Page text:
Products You May Like
Estimated Reading Time: 3 minutes, 48s.
Podcast Length: 30 minutes, 1s (link to play podcast at the bottom of post).
It’s been a uniquely crazy and anxious few weeks (in an already stressful year), and if you’re anything like me, you’ve been glued to coverage of the U.S. election, awaiting all the results that came in over the weekend. Maybe you’re spending more time than ever bouncing between news apps, or texting friends out of excitement and nerves.
With our phones keeping us tethered to a world of worry, there’s no better time to try out the challenge we talked about last week: to see how many days you can go without charging your phone.
My iPhone 11 Pro usually lasts for a day on a single charge, so this was an experiment to see if I could make the battery last for two days, or even three. In the end, I got to 2.5 days before running out of juice.
For those who are interested in disconnecting for a bit during this crazy time, here are some practical tips for how to check your phone less and make your battery last longer. While it can be a fun competition with yourself, the real goal is to use your phone more mindfully—and hopefully less overall!
1. Rethink the “jobs” you hire your phone for
The late Clayton Christensen was known for a bunch of interesting nuggets of business wisdom, one of which was the jobs to be done theory. The premise is that every product we buy should do a job for us—whether it’s “hiring” Kleenex for blowing our nose or using Uber Eats to order another round of election night chicken wings.
Today, our phone does so many jobs. It’s our alarm clock, GPS, newspaper, video game console, calendar… the list goes on. It’s no surprise we spend so much time on our devices when it’s our one-stop-shop for just about everything. To spend less time on your phone and make your battery last longer, consider switching some of these tasks to analogue devices—i.e. a nightside table alarm clock, physical newspaper, or agenda. Or, even better, cull the ones that don’t serve you (think: social media, video games, Netflix binges).
2. Rearrange your home screen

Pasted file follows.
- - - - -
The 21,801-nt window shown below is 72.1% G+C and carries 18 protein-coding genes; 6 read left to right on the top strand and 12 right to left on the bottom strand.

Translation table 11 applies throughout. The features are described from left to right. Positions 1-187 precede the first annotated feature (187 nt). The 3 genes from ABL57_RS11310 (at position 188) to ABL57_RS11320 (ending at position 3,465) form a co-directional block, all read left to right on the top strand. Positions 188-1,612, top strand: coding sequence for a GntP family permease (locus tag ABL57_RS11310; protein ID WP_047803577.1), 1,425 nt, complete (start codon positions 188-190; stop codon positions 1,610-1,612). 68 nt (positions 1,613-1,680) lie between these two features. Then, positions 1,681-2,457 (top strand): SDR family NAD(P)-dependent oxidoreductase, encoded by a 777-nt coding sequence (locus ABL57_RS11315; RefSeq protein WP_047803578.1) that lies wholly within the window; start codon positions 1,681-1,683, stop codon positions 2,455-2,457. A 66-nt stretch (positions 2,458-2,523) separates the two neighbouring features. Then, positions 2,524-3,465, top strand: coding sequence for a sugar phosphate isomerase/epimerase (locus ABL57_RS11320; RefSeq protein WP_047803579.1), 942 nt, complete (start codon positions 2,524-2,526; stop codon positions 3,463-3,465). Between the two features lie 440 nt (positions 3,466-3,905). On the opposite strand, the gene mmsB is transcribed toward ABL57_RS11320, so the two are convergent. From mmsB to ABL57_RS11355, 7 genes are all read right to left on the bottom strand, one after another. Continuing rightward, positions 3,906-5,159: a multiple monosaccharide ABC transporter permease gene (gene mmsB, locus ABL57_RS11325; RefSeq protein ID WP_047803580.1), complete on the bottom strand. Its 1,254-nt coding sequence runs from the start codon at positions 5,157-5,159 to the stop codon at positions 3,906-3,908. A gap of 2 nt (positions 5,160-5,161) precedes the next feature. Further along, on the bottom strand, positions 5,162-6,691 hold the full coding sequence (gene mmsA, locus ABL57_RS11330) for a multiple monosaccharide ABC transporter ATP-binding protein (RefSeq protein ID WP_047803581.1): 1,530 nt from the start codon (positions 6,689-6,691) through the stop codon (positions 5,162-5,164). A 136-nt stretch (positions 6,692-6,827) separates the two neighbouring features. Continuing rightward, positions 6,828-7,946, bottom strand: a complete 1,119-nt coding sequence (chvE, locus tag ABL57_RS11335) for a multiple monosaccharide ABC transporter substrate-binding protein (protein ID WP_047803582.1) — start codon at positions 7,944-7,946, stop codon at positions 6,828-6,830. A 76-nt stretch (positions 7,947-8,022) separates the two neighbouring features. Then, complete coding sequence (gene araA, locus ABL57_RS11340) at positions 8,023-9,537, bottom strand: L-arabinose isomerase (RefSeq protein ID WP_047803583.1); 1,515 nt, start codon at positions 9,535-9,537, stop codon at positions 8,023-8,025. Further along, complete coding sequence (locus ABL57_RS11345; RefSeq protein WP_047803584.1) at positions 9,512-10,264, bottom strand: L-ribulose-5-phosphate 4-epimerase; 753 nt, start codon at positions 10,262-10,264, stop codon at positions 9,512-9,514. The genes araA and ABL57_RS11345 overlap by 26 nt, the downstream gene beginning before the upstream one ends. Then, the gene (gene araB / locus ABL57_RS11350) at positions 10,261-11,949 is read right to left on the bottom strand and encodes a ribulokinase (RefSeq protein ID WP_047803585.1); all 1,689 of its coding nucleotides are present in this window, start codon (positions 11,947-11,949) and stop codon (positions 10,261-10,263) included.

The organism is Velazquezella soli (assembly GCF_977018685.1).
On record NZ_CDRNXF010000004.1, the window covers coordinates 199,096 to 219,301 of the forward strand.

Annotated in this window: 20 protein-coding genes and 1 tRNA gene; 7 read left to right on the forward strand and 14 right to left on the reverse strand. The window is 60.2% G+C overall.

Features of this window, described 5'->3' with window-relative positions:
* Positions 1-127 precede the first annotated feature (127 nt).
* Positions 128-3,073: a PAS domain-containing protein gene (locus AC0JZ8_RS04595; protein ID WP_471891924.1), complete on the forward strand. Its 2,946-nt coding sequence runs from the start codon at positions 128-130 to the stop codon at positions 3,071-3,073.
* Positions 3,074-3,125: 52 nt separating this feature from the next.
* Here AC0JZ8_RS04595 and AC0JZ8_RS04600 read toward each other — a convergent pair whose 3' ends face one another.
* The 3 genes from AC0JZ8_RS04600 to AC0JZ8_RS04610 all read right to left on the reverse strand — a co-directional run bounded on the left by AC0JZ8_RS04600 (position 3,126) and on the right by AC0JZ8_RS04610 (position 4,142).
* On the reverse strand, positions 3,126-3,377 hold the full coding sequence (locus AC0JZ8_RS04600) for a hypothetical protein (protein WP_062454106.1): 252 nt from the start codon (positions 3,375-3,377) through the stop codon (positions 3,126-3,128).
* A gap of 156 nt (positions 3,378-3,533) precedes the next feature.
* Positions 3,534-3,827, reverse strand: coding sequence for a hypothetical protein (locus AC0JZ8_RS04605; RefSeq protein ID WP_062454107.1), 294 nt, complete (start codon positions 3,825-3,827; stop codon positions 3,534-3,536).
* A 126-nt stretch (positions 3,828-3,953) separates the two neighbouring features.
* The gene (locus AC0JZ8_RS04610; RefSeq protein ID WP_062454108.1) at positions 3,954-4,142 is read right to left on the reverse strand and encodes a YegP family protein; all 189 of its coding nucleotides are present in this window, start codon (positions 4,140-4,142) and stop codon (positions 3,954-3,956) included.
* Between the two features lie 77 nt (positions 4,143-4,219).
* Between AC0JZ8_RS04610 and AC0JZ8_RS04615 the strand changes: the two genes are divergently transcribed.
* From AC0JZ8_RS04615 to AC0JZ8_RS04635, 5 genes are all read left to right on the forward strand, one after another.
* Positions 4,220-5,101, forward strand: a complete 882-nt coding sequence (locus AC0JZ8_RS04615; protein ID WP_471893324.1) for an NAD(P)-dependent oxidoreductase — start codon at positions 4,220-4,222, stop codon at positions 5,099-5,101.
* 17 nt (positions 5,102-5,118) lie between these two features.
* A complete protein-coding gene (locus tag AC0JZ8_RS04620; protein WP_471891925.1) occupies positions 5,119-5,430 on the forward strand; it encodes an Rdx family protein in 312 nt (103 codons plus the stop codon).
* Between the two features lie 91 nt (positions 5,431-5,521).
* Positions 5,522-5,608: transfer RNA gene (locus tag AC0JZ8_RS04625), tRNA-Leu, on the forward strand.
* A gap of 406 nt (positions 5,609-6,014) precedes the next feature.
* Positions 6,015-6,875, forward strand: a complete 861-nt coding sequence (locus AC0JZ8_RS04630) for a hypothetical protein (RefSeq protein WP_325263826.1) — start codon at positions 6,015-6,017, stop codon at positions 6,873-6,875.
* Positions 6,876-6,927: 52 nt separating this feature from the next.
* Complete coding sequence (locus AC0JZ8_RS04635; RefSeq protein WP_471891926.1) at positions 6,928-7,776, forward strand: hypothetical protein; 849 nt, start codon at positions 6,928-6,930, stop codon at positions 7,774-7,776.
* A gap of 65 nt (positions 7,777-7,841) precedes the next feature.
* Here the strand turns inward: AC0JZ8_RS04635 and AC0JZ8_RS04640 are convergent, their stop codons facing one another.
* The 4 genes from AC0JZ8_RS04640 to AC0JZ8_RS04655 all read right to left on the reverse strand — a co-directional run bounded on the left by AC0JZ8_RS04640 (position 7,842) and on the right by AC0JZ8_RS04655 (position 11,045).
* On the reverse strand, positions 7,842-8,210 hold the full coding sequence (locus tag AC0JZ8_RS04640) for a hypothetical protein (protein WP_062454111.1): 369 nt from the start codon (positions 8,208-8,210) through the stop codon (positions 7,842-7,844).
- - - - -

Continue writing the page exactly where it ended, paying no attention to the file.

We’ve all opened our phone to text a friend only to 30 minutes later find ourselves scrolling on Twitter. Changing the layout of your phone’s home screen is one way to make your device less appealing.
Consider the apps that make you feel anxious or unhappy, and either delete them or store them on the second or third screen, buried in a folder. I have social media apps stored in a “Social” folder (which I relabel as “Distractions” when I really want to deter myself from using them!). It’s a small extra tap to open them, but I find it’s enough of a reminder to use my phone with a bit more awareness.
Reclaim your home screen with apps that are meaningful to you—maybe it’s a meditation timer, an audiobook app, or your workout tracker. The less you’re tempted to use your phone, the longer your battery will last.
3. Take advantage of your phone’s many modes
This one’s more of a hack, but it works. Modes like Do Not Disturb, Airplane mode, Low Battery mode, and Grayscale disable various features of your phone that will preserve its battery and make it less appealing overall.
The power of Grayscale mode is especially worth highlighting. It simply turns your screen black and white, which may seem like no big deal until we realize that a lot of apps use color psychology to boost usage. News websites crank the saturation on photos so our screens appear more vibrant and exciting. Grayscale mode is great for your battery life and will make your phone less stimulating.
4. Get news alerts from a single source
This is a turbulent time, and it’s not helpful to be bouncing back and forth between a half dozen news apps. Choose your favorite news app and enable notifications—shutting off the alerts for all others. Being mindful and selective with your alerts will help you stay better focused and less stressed at a time when calmness is key.
The two-day phone challenge isn’t really about how long you can make your battery last—it’s about how to be more mindful and intentional about what you’re consuming. Remember that the path to better productivity runs straight through calm, and checking your phone less routinely is one stop along the way to get there.